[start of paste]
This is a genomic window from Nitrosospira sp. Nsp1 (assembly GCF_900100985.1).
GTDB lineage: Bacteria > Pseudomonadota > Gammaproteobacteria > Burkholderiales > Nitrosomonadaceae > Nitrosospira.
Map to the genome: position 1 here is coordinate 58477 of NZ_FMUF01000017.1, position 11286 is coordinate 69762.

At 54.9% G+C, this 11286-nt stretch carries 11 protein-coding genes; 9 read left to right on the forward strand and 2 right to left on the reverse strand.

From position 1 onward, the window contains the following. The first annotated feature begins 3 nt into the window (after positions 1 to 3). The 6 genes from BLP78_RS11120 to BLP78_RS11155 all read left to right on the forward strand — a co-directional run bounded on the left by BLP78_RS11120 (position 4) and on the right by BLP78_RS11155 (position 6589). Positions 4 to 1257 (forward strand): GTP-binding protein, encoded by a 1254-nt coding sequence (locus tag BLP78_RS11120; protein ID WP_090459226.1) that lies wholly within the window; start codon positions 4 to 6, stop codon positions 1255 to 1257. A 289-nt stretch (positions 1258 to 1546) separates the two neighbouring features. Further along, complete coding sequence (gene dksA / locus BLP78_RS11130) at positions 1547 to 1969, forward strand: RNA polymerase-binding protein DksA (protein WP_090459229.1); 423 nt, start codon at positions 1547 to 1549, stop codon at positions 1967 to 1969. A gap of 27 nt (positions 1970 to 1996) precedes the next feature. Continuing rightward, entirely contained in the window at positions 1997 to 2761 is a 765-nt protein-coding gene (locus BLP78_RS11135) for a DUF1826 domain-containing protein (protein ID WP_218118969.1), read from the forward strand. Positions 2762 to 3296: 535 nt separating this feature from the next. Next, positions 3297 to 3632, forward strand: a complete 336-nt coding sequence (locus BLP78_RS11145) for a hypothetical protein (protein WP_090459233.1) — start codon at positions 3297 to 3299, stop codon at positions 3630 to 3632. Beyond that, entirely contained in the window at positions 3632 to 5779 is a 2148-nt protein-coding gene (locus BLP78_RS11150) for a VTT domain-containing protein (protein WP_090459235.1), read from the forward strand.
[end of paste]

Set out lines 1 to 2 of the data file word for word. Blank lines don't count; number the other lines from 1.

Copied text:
This is a genomic window from Nitrosospira sp. Nsp1 (assembly GCF_900100985.1).
GTDB lineage: Bacteria > Pseudomonadota > Gammaproteobacteria > Burkholderiales > Nitrosomonadaceae > Nitrosospira.